Tag Archives: Greek diaspora

Friday Links: Homer and Kerouac

26 Jul

the-odyssey

Happy Friday! Any exciting plans for the weekend? I’ll be at the New York City Poetry Festival. Poet RA Araya invited me to read as part of the line up for Miguel Algarin’s Brooklyn Poetry happening on Saturday at 11:40 at the Algonquin stage on Governor’s Island. If you want to come, take the first ferry out of Battery Park. It’s free! The ferry’s free, the poetry reading is free. If it’s anything like last year, you can envision yourself lofting in the grass and losing yourself to the Siren-pull of beautiful words. Speaking of Sirens, I’ll be reading from The Odyssey in its original Homeric Greek (help!) and from the book I’m coauthoring with Paul Maher Jr., Burning Furiously Beautiful: The True Story of Jack Kerouac’s “On the Road.”

In light of this, here are a few Friday links on the topic.

Literary Elitism vs. Populism (Is Homer much better than Kerouac?)

The New Yorker rejects Homer and Kerouac

Paul Maher Jr.’s Jack Kerouac’s American Journey: The Real-Life Odyssey of “On the Road”

“Like Odysseus in Homer’s poems, Kerouac in The Duluoz Legend is a restless adventurer that embarks on an epic journey — an Odyssean archetype of the indomitable wanderer in modern guise,” writes LewRockwell.com

“Dean Moriarty was the Odysseus of Tennyson not Homer, sailing away again from his island-kingdom not because he loved his family less, but because he loved more the drumbeat of heroic adventure in his breast,” writes HistoryJournal.org

Steve McCurry looks at Travelers’ Tales

“[T]he Odyssean archetype of the indomitable wanderer has persisted down to modern times in works as diverse as James Joyce’s “Ulysses,” Jack Kerouac’s “On the Road,” Charles Frazier’s “Cold Mountain,” and even in the film “O Brother, Where Art Though?” in 2000,” writes Lubbock Avalanche-Journal

Everything since the Greeks has been predicted wrong, he says, because geometrical systems of thinking are fundamentally flawed. On the Road, then, is not just a travel memoir, a series of successive “kicks” from travel and all its accompaniments; it is Kerouac’s aesthetic manifesto that he sets up in opposition to the dominant idea of beauty-as-geometrical-harmony. This is why On the Road arrives out of nowhere and goes nowhere. That is why if you look for structure, for symmetry, for a narrative with a categorical beginning, a clear ending and internal consistency throughout, you will be disappointed,” writes anenduringromantic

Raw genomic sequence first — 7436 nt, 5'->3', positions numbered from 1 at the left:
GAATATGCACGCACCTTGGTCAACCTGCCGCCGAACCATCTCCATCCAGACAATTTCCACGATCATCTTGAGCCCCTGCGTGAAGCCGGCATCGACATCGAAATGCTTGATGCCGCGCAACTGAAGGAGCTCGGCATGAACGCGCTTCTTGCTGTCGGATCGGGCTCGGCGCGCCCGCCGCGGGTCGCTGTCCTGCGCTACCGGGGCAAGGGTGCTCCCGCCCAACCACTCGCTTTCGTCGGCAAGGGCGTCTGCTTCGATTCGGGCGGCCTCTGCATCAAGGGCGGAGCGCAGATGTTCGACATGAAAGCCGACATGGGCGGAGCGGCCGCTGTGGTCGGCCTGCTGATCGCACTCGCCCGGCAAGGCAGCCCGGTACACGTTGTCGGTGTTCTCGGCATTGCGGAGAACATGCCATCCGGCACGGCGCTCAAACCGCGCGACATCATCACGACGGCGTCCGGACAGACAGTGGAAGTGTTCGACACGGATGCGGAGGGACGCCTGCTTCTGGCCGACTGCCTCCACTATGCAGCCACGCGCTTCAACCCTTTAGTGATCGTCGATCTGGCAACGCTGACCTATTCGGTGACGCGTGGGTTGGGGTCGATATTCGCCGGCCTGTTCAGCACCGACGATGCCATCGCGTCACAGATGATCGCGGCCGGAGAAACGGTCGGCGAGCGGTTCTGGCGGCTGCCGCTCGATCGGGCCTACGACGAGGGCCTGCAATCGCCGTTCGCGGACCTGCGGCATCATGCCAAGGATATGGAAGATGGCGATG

“I listened to Snyder attentively. I wanted to understand more. In preparing to write the nonfiction saga of our long walk across Turtle Island –  Odyssey of the 8th Fire – I’d been informed by books telling of our human journey: Homer’s Odyssey, Chaucer’s Canterbury Tales, Steinbeck’s Travels with Charlie, William Least Heat Moon’s Blue Highways,  Cervantes’ Don Quixote, and Paolo Cohelo’sThe Pilgrimage. Inevitably, Kerouac’s On the Road also touched me with its entraining cross-America accounts of reaching outward, inward, downward, upward,” writes Steven McFadden

 

 

Advertisements

2011 Greek Independence Day Parade

29 Mar

Who made it out to the parade on Sunday to celebrate Greek Independence Day?  My sister and I went after brunch.  It was a great day for a parade.  The sky was a bright, bright blue and the sun was shining.  It was a bit brisk to be standing on the sidelines, but I’m sure those marching in the parade enjoyed that it wasn’t hot out.

Our favorite part was seeing the little kids all dressed up in their Greek costumes.  Seriously adorable!

I also rather enjoyed seeing the Greek-American women who insisted on marching in high heels.  It was quite a few blocks up Fifth Avenue to be clomping around in heels, but they remained stoic.

Greek men and women of all ages layered blue and white clothes on, wore Hellas t-shirts they probably picked up in Plaka, and draped the Greek flag over their shoulders. Super-hero style!

Here are a few pics.

 

 

 

 

Daily Frappe Introduces Me to Its Readers

3 Feb

Yesterday I was featured on Daily Frappe!  They published a new article I wrote on best-selling author Eric Metaxas and linked to yesterday’s post here on the young Egyptians protecting the Library of Alexandria.

A few years ago Daily Frappe published an article I wrote on the 76th Annual Greek Independence Day Parade a few years, and it is an honor to be collaborating with them again.

Daily Frappe was founded over Easter Weekend 2005 as “a community for the millions of people of Greek decent that are scattered by geography but united by heritage,” according to the website.  A quick scan through the message boards and you’ll discover Greeks from the United States to Australia.

The articles Daily Frappe publish cover the full spectrum of the Greek diaspora.  There are articles about restaurant chains, films, and even Facebook.  The articles tie heritage to current events in a relevant way.

Mmmm… now I could really go for a frappeMetrios, please.